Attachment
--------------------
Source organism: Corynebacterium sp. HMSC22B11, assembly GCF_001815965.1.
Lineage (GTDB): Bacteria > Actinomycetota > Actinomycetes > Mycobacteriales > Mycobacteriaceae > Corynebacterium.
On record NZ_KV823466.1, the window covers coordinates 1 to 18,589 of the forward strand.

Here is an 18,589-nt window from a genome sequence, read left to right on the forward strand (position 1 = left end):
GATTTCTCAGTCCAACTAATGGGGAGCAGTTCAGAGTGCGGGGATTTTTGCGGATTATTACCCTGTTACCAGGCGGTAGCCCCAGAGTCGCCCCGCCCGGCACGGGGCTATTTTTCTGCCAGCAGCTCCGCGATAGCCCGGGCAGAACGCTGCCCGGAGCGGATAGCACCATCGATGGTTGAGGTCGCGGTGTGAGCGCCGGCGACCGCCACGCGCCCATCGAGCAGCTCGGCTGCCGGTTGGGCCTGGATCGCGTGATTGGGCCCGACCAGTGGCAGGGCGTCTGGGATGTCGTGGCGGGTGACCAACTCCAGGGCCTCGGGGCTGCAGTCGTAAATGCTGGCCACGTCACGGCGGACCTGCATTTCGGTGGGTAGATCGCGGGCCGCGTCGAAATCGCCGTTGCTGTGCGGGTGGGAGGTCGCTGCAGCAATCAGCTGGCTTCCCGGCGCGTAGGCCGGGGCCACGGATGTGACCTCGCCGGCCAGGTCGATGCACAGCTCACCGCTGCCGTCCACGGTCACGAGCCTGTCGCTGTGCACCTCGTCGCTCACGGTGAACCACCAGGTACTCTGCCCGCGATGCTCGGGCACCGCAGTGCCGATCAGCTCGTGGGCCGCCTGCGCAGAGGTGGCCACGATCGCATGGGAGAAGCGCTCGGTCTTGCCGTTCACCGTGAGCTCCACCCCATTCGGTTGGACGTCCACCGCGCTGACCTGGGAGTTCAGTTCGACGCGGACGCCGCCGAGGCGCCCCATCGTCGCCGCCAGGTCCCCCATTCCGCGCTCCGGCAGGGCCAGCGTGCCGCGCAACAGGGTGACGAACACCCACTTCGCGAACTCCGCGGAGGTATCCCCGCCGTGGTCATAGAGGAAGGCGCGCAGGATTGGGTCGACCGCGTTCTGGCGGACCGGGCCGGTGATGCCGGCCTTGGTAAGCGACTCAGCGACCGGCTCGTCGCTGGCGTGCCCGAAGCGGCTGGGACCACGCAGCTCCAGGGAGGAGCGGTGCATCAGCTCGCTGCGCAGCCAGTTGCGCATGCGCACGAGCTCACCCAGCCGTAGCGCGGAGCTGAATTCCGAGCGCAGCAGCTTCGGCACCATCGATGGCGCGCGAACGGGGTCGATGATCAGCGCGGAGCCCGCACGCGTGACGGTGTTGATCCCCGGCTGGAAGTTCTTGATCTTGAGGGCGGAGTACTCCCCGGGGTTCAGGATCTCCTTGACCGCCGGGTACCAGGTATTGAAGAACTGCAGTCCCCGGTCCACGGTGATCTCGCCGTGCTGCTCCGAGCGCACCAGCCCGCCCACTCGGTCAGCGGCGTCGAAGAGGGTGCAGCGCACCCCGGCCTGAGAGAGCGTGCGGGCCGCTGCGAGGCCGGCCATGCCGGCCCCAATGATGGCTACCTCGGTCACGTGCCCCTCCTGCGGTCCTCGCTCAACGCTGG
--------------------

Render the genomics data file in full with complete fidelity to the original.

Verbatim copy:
Source organism: Corynebacterium sp. HMSC22B11, assembly GCF_001815965.1.
Lineage (GTDB): Bacteria > Actinomycetota > Actinomycetes > Mycobacteriales > Mycobacteriaceae > Corynebacterium.
On record NZ_KV823466.1, the window covers coordinates 1 to 18,589 of the forward strand.

Here is an 18,589-nt window from a genome sequence, read left to right on the forward strand (position 1 = left end):
GATTTCTCAGTCCAACTAATGGGGAGCAGTTCAGAGTGCGGGGATTTTTGCGGATTATTACCCTGTTACCAGGCGGTAGCCCCAGAGTCGCCCCGCCCGGCACGGGGCTATTTTTCTGCCAGCAGCTCCGCGATAGCCCGGGCAGAACGCTGCCCGGAGCGGATAGCACCATCGATGGTTGAGGTCGCGGTGTGAGCGCCGGCGACCGCCACGCGCCCATCGAGCAGCTCGGCTGCCGGTTGGGCCTGGATCGCGTGATTGGGCCCGACCAGTGGCAGGGCGTCTGGGATGTCGTGGCGGGTGACCAACTCCAGGGCCTCGGGGCTGCAGTCGTAAATGCTGGCCACGTCACGGCGGACCTGCATTTCGGTGGGTAGATCGCGGGCCGCGTCGAAATCGCCGTTGCTGTGCGGGTGGGAGGTCGCTGCAGCAATCAGCTGGCTTCCCGGCGCGTAGGCCGGGGCCACGGATGTGACCTCGCCGGCCAGGTCGATGCACAGCTCACCGCTGCCGTCCACGGTCACGAGCCTGTCGCTGTGCACCTCGTCGCTCACGGTGAACCACCAGGTACTCTGCCCGCGATGCTCGGGCACCGCAGTGCCGATCAGCTCGTGGGCCGCCTGCGCAGAGGTGGCCACGATCGCATGGGAGAAGCGCTCGGTCTTGCCGTTCACCGTGAGCTCCACCCCATTCGGTTGGACGTCCACCGCGCTGACCTGGGAGTTCAGTTCGACGCGGACGCCGCCGAGGCGCCCCATCGTCGCCGCCAGGTCCCCCATTCCGCGCTCCGGCAGGGCCAGCGTGCCGCGCAACAGGGTGACGAACACCCACTTCGCGAACTCCGCGGAGGTATCCCCGCCGTGGTCATAGAGGAAGGCGCGCAGGATTGGGTCGACCGCGTTCTGGCGGACCGGGCCGGTGATGCCGGCCTTGGTAAGCGACTCAGCGACCGGCTCGTCGCTGGCGTGCCCGAAGCGGCTGGGACCACGCAGCTCCAGGGAGGAGCGGTGCATCAGCTCGCTGCGCAGCCAGTTGCGCATGCGCACGAGCTCACCCAGCCGTAGCGCGGAGCTGAATTCCGAGCGCAGCAGCTTCGGCACCATCGATGGCGCGCGAACGGGGTCGATGATCAGCGCGGAGCCCGCACGCGTGACGGTGTTGATCCCCGGCTGGAAGTTCTTGATCTTGAGGGCGGAGTACTCCCCGGGGTTCAGGATCTCCTTGACCGCCGGGTACCAGGTATTGAAGAACTGCAGTCCCCGGTCCACGGTGATCTCGCCGTGCTGCTCCGAGCGCACCAGCCCGCCCACTCGGTCAGCGGCGTCGAAGAGGGTGCAGCGCACCCCGGCCTGAGAGAGCGTGCGGGCCGCTGCGAGGCCGGCCATGCCGGCCCCAATGATGGCTACCTCGGTCACGTGCCCCTCCTGCGGTCCTCGCTCAACGCTGG